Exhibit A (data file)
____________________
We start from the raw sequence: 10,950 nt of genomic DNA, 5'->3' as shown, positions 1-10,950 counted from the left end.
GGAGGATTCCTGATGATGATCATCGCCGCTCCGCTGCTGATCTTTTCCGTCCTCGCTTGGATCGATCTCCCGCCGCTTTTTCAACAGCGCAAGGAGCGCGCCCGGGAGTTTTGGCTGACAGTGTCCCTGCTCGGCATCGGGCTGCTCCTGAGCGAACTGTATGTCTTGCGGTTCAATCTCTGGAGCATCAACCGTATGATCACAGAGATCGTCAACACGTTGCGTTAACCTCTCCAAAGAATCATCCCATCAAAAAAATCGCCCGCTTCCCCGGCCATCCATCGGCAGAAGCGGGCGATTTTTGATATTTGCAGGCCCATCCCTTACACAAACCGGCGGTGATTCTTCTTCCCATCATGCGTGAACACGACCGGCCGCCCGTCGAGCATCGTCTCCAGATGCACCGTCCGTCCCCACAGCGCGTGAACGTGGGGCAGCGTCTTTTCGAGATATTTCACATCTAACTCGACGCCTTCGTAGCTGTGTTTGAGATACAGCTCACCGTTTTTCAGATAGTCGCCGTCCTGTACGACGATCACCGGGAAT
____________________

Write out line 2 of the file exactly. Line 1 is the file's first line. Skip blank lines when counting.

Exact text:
GGAGGATTCCTGATGATGATCATCGCCGCTCCGCTGCTGATCTTTTCCGTCCTCGCTTGGATCGATCTCCCGCCGCTTTTTCAACAGCGCAAGGAGCGCGCCCGGGAGTTTTGGCTGACAGTGTCCCTGCTCGGCATCGGGCTGCTCCTGAGCGAACTGTATGTCTTGCGGTTCAATCTCTGGAGCATCAACCGTATGATCACAGAGATCGTCAACACGTTGCGTTAACCTCTCCAAAGAATCATCCCATCAAAAAAATCGCCCGCTTCCCCGGCCATCCATCGGCAGAAGCGGGCGATTTTTGATATTTGCAGGCCCATCCCTTACACAAACCGGCGGTGATTCTTCTTCCCATCATGCGTGAACACGACCGGCCGCCCGTCGAGCATCGTCTCCAGATGCACCGTCCGTCCCCACAGCGCGTGAACGTGGGGCAGCGTCTTTTCGAGATATTTCACATCTAACTCGACGCCTTCGTAGCTGTGTTTGAGATACAGCTCACCGTTTTTCAGATAGTCGCCGTCCTGTACGACGATCACCGGGAAT